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If this is it, Peyton Manning went out a winner

Broncos quarterback Peyton Manning finished the Super Bowl 13 of 23 for 141 yards with an interception. EZRA SHAW/GETTY IMAGES

SANTA CLARA, Calif. — History doesn’t keep score with style points. Years from now no one will remember that Peyton Manning’s two Super Bowl wins included a game where he was an off-key background singer for Von Miller and the Denver Broncos defense. It will only remember Manning as a brilliant solo artist who won a pair of Super Bowls.

On an ugly night for offensive football, Manning’s beautiful mind did just enough to allow the Broncos to win Super Bowl 50 and for the 39-year-old to claim his second Super Bowl title in the Bay Area backyard of his career contemporary, Tom Brady.


Riding sidecar to a dominating defense that forced four turnovers and scored a touchdown, the Manning became the oldest quarterback to win a Super Bowl and the first to win Super Bowls with multiple organization, as the Broncos downed the Carolina Panthers, 24-10, at Levi’s Stadium.

Denver’s 194 yards of offense were the fewest ever by a Super Bowl winner. The previous low for a winner was 244 by the 2000 Baltimore Ravens. Their 1 for 14 third-down conversion rate was the worst by any team in Super Bowl history.

This was a far cry from Brady’s fabled fourth quarter heroics in Super Bowl XLIX last season, and it does nothing to move the needle Manning’s way in the Brady-Manning debate.

Manning finished 13 of 23 for 141 yards with an interception and also had a fourth-quarter strip sack that allowed the Panthers to pull within 16-10 on a Graham Gano field goal with 10:21 to go.

It wasn’t pretty, and it wasn’t vintage Manning, the NFL’s all-time leader in passing yards and touchdown passes. But it was enough to send Manning out a winner in what might have been the final game of his storied career.


“It’s just awesome because he was on a team that could help him get a win. He didn’t have to go out there and do it all on his own, and he knew that,” said Broncos coach Gary Kubiak. “I told him that I watched John Elway win a championship with 120-something yards passing, and he got one today with about 100-and-something yards too. I’m just so proud of him.”

The same Denver defense that battered Patriots quarterback Tom Brady in the AFC Championship game pounded league MVP Cam Newton, sacking him six times and forcing him into three of Carolina’s four turnovers. Meanwhile, Manning went into game-manager mode.

It was a remarkable ending to a season that most thought was over for Manning in mid-November, when he was benched, forced to recover from painful plantar fasciitis, and lost his job to backup Brock Osweiler. Left for dead, Manning was reborn as a game manager, coming off the bench to help the Broncos clinch the No. 1 seed in Week 17.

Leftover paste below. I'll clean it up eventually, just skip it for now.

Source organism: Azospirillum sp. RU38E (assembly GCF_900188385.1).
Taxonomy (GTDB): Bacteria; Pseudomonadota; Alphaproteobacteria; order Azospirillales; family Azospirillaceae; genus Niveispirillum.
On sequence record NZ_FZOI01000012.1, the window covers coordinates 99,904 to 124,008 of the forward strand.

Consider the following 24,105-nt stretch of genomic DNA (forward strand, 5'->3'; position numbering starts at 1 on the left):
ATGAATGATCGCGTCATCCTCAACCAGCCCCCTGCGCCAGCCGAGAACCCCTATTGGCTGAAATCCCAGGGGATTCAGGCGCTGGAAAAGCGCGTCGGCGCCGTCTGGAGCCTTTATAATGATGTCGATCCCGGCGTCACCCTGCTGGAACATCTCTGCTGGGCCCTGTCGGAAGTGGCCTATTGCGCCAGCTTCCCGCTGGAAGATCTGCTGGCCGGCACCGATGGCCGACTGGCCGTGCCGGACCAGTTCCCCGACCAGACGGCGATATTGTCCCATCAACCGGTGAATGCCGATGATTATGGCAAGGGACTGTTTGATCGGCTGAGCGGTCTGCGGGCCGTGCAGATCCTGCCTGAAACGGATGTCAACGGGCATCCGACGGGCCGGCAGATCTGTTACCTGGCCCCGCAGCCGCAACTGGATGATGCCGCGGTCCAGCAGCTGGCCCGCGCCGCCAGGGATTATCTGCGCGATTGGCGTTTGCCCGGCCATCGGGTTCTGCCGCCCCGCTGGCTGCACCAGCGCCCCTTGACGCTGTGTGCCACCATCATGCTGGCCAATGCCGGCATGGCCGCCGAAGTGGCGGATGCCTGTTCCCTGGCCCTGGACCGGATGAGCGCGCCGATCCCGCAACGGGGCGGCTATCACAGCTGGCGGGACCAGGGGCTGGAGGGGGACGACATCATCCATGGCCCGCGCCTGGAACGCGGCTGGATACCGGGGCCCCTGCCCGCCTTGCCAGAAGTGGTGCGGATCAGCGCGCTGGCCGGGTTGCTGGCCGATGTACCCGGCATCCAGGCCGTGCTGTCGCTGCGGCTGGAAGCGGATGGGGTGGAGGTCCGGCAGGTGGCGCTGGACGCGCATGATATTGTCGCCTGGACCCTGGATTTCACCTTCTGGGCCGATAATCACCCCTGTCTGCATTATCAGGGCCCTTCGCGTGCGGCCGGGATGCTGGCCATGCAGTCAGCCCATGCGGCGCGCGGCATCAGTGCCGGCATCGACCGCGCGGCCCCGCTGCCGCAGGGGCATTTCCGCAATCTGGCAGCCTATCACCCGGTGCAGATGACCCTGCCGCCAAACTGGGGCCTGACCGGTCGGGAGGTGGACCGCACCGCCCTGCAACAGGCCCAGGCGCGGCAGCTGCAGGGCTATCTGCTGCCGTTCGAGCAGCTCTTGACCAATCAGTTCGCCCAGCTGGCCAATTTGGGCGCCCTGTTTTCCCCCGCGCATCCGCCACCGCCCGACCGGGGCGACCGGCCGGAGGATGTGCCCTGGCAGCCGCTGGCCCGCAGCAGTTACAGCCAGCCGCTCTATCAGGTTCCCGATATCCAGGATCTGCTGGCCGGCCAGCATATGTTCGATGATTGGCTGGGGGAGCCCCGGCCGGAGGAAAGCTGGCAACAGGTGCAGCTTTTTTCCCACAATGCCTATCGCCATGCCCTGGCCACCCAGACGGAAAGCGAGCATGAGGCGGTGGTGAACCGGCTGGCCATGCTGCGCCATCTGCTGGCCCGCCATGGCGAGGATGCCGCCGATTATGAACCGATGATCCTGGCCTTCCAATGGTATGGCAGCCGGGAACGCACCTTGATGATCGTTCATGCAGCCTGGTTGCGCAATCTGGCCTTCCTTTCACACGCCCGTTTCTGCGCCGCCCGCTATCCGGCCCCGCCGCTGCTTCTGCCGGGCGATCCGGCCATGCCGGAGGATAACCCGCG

He was the starter the rest of the way.

“It’s been a unique season,” said Manning. “I really have just tried to take it one week at a time, and I certainly knew this defense gave us a chance. This defense since the get-go has been nothing but awesome. Being hurt and not certain early in the season, I’m grateful to get back healthy and to try to play my part these past couple of weeks.”

It was fitting in a game defined by defense, Manning’s most important throw of the night sailed out of the end zone and over the phalanx of photographers lined up in the end zone.


The play was the type of smart play he has made his entire career. While his body might be diminished, his mind is still Samurai sword sharp.

Manning’s errant third-and-goal pass drew a penalty on Panthers cornerback Josh Norman, who was wrapped around Broncos receiver Demaryius Thomas, giving the Broncos first and goal at the 2.

On the next play, C.J. Anderson stretched in for a touchdown. Manning’s final throw — perhaps the final throw of his career — was a successful 2-point conversion to Bennie Fowler that put the Broncos up, 24-10, with 3:08 to go.

It was the only offensive touchdown that Manning guided the Broncos to in the game.

The score was set up when Manning got the ball back via Miller’s second strip-sack of Newton, setting up Manning and the Broncos at the Carolina 4. Miller, who was injured and didn’t play when the Broncos got blown out in Super Bowl XLVIII, was named Super Bowl MVP.

Despite the rumors of this being his last rodeo, Manning was noncommittal after the game. He said he was going to take some time to reflect.

No doubt angering Patriots fans who see him as Brady’s Deflategate persecutor, NFL commissioner Roger Goodell paid homage to Manning on the podium as he presented the Lombardi Trophy to the Broncos.


“Peyton, I don’t know if this is your last rodeo, but it was one heck of a ride. Thank you,” said Goodell.

Super Bowl 50 was billed as a matchup of marquee quarterbacks, New Age (Newton) vs. Old Age (Manning). But the game was an old-school defensive struggle. In the Silicon Valley Super Bowl, the defenses knocked both offenses offline.

It was a first half full of glitches and bugs for both quarterbacks and their offenses.

Denver led, 13-7, but didn’t have an offensive touchdown and had just four first downs. Carolina trailed despite outgaining the Broncos, 140-117.

In what most anticipated would be his final game, Manning came out firing. He completed four of his first six passes to get the Broncos 3 points on the game’s opening drive. But the Broncos didn’t pick up another offensive first down until Anderson ripped off a 34-yard run with 6:28 left in the first half.

In the end, the details won’t matter. What will is that Manning has two Super Bowl rings.

The way he changed his game and subjugated his ego to win this one says more about his football greatness than any passing record ever could.

Christopher L. Gasper is a Globe columnist. He can be reached at cgasper@globe.com. Follow him on Twitter @cgasper.